In ancient Greek mythology, Apollo, god of poetry and prophecy, falls in love with the beautiful Cassandra, daughter of the king and queen of Troy, whose tangle of red hair and alabaster skin is famed throughout the land. He woos her by giving her a rare and treasured gift—the ability to see the future—and, in response, she agrees to be his consort.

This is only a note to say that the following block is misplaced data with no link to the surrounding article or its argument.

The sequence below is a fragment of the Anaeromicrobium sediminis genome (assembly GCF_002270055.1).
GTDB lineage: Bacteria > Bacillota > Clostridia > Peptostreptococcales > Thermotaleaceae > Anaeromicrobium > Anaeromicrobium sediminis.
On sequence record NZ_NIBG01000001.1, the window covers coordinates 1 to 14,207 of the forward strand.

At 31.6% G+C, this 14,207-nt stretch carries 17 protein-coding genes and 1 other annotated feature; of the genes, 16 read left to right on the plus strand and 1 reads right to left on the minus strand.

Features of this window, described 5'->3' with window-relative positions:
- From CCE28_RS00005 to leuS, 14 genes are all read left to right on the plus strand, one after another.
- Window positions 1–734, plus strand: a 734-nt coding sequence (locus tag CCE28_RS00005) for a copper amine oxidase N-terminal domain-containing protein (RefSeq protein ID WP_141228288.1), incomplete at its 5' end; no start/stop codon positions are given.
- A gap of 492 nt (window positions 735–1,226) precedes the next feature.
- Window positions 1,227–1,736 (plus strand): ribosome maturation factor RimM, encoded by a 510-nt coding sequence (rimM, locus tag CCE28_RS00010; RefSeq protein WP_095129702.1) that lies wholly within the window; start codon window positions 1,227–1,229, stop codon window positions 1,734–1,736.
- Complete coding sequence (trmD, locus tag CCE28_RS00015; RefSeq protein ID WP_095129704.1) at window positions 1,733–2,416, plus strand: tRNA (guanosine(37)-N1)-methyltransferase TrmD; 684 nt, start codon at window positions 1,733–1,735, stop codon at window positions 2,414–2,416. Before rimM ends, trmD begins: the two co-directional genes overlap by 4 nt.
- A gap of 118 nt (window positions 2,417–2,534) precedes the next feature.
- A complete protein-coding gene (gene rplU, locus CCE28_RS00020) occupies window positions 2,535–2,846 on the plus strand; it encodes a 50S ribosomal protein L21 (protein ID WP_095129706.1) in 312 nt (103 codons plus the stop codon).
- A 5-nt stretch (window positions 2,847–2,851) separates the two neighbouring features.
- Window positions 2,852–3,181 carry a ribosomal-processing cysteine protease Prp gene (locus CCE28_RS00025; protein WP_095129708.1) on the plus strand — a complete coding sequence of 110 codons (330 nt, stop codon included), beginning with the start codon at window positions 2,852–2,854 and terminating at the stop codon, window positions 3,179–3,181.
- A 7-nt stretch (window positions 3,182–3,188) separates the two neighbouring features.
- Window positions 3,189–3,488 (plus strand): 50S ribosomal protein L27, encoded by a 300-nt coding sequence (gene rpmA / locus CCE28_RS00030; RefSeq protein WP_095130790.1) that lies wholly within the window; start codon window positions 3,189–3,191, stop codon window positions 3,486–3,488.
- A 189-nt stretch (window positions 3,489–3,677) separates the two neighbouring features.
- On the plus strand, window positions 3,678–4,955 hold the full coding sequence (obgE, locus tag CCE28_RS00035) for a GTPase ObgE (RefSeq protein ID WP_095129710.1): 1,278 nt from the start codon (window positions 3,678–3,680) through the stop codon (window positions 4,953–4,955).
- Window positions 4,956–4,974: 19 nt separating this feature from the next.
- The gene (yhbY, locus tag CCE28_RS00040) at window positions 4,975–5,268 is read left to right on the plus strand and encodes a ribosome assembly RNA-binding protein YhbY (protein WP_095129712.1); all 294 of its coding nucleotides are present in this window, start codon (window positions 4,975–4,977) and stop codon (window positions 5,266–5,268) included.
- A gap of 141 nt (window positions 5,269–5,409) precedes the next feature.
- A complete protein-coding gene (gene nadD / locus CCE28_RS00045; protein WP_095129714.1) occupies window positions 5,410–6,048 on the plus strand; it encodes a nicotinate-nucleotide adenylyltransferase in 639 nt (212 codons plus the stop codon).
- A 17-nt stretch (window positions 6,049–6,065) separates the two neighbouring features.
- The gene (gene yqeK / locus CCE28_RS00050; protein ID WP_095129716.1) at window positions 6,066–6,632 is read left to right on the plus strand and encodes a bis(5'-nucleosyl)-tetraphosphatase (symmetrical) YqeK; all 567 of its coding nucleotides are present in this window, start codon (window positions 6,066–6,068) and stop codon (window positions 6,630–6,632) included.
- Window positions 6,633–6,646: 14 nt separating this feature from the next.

But when she later betrays him and breaks that vow, a furious Apollo curses her with a kiss, breathing words into her mouth that forever take away her powers of persuasion. From that day forward, she is doomed to scream into the wind: No one will believe the truths she speaks, and everyone judges her to be insane. Though Cassandra foresees the coming destruction of Troy—she warns that a Greek army will sneak into the city inside a huge wooden horse—she is unable to prevent the tragedy because no one heeds her warning. The story of Cassandra is traditionally taken as a parable about what happens when valid warnings are ignored. But for me, it raises different issues. Why, I always wonder, do we think of Cassandra as the one who’s cursed? The real curse, it seems to me, afflicts everyone else—all of those who are unable to perceive the truth she speaks. I spend a lot of time thinking about the limits of perception. In the management context, particularly, it behooves us to ask ourselves constantly: How much are we able to see? And how much is obscured from view? Is there a Cassandra out there we are failing to listen to? In other words, despite our best intentions, are we cursed, too?